Question regarding research importance

<p>I am a pure mathematics major and applied mathematics & statistics double major at a large research university </p>

<p>I plan on attending graduate school for either computational biology/systems biology, or applied mathematics</p>

<p>My freshman year I began working in a computational biology lab where the focus of most of the work is on the actual biology, algorithm design and high performance computing. The manuscript is currently under editing for a top journal (I am second author). </p>

<p>My freshman summer I took a break and went to a pure math REU.</p>

<p>I am still working in the same comp bio lab from my freshman year (I am now a sophomore). I'm planning on leaving the lab during this coming semester once the paper is finally finished. </p>

<p>How important is doing an REU program compared to doing research at my home institution? There are a few labs at my home school in different areas that have expressed interest in having me for funded positions. I like the idea of doing research at my home school because I can (1) continue the research after the summer easily and (2) work individually or solely with a professor/graduate student. </p>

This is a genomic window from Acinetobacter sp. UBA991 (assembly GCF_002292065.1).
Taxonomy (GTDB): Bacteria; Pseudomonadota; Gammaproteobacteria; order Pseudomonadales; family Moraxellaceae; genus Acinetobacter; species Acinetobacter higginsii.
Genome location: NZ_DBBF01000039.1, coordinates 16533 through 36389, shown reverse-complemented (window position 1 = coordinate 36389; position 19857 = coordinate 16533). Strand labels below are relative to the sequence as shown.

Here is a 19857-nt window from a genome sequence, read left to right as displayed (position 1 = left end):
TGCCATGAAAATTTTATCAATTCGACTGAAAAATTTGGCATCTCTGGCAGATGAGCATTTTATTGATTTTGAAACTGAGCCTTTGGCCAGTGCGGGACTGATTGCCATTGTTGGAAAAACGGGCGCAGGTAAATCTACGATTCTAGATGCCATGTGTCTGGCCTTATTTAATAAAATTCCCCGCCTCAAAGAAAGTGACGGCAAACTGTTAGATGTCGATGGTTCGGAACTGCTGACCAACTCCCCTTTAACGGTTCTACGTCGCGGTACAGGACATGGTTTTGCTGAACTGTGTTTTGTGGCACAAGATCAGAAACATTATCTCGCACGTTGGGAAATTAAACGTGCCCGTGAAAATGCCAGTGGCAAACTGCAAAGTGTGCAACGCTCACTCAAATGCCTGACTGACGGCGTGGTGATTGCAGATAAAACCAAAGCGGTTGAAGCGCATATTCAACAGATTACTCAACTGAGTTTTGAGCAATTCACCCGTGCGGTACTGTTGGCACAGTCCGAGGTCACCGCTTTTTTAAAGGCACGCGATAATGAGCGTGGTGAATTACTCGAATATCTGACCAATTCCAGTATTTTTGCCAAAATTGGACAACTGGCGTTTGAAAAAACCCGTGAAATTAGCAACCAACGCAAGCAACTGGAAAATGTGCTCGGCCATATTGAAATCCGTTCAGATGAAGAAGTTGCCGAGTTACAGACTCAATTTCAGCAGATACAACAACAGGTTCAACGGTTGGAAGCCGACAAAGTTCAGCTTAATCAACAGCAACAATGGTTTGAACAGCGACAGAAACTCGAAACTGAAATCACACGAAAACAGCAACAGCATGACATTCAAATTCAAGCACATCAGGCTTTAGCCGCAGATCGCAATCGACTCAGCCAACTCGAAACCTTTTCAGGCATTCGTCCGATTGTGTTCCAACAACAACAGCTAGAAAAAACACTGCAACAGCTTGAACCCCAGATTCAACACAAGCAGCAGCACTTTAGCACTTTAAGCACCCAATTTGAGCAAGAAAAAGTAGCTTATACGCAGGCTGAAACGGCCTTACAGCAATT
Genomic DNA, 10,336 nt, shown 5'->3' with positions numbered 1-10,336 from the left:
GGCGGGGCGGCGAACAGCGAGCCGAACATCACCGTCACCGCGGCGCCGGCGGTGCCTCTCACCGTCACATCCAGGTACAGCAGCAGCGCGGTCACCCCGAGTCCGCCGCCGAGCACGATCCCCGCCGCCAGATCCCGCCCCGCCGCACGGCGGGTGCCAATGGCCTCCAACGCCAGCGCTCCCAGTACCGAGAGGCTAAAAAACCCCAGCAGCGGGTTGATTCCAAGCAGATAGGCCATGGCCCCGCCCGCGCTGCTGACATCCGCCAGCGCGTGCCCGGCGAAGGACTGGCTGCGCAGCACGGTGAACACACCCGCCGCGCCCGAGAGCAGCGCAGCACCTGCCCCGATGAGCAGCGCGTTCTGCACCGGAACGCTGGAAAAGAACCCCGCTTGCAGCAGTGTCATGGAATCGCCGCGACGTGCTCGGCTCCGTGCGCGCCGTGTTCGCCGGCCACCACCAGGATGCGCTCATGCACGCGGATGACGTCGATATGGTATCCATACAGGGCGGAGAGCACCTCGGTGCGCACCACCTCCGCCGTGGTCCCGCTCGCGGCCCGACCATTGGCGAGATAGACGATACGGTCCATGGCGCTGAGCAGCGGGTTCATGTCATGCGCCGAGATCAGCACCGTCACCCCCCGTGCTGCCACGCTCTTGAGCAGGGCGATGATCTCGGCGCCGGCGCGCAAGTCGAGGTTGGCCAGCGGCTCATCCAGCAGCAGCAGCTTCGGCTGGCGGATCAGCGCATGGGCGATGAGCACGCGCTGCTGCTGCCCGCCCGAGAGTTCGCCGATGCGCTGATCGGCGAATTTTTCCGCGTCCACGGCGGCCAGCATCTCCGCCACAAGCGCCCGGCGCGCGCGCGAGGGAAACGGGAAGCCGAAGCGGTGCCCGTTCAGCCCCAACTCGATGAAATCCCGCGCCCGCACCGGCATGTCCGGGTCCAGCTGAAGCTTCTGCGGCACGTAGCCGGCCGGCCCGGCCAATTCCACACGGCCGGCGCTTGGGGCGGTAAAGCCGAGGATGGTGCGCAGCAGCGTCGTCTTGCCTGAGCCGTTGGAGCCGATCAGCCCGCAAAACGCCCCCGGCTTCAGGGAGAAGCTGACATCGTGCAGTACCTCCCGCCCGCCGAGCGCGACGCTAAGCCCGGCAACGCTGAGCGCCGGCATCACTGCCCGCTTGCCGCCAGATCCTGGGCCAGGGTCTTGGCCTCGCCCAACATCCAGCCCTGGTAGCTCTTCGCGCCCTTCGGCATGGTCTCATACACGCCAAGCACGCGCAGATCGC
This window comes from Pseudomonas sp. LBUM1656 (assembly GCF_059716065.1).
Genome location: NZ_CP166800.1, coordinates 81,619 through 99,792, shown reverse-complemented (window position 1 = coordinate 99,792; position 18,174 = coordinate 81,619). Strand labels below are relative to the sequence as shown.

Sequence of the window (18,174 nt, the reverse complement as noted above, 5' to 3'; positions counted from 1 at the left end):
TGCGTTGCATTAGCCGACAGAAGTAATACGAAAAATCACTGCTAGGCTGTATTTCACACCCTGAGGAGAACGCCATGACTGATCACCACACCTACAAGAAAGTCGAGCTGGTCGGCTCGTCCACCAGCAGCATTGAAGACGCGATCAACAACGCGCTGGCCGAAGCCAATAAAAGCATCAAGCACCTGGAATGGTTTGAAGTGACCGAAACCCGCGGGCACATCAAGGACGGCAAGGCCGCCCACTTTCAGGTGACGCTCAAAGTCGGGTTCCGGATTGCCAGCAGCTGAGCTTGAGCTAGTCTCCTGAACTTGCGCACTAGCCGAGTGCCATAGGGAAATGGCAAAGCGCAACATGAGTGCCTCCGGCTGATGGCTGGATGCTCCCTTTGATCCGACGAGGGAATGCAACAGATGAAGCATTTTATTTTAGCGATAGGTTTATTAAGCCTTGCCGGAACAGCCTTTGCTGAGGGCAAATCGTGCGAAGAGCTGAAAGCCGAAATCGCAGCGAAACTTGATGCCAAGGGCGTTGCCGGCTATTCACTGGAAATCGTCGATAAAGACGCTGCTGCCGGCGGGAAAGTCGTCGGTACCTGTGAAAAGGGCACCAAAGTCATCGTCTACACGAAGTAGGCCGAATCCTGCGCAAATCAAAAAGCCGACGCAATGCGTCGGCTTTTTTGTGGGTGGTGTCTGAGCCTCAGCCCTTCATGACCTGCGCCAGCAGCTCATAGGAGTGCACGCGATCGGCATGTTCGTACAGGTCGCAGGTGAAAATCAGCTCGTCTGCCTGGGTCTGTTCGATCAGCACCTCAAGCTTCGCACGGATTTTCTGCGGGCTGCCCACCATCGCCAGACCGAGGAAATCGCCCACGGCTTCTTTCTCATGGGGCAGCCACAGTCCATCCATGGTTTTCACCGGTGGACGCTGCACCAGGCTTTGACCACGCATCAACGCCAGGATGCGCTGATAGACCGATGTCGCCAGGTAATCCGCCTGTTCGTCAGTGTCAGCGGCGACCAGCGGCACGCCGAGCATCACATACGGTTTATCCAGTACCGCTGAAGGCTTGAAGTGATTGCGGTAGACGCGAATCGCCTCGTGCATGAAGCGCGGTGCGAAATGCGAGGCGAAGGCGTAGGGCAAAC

<p>My GPA is a 3.85. I have taken two graduate courses in computational biology so far, and have gotten an A in both of them. Is it possible to gain entry into a top 10 school granted I keep up this work?</p>

<p>EDIT: My home school offers an NSF funded research program so I guess technically I would still be in an REU or similar.</p>

<p>It doesn't matter where you do your research, as long as you do it. And yes, you have a good chance at the top ten, provided that you have the necessary course background as well.</p>

<p>One more thing: the Mets DO rock, even when they can't win games. :)</p>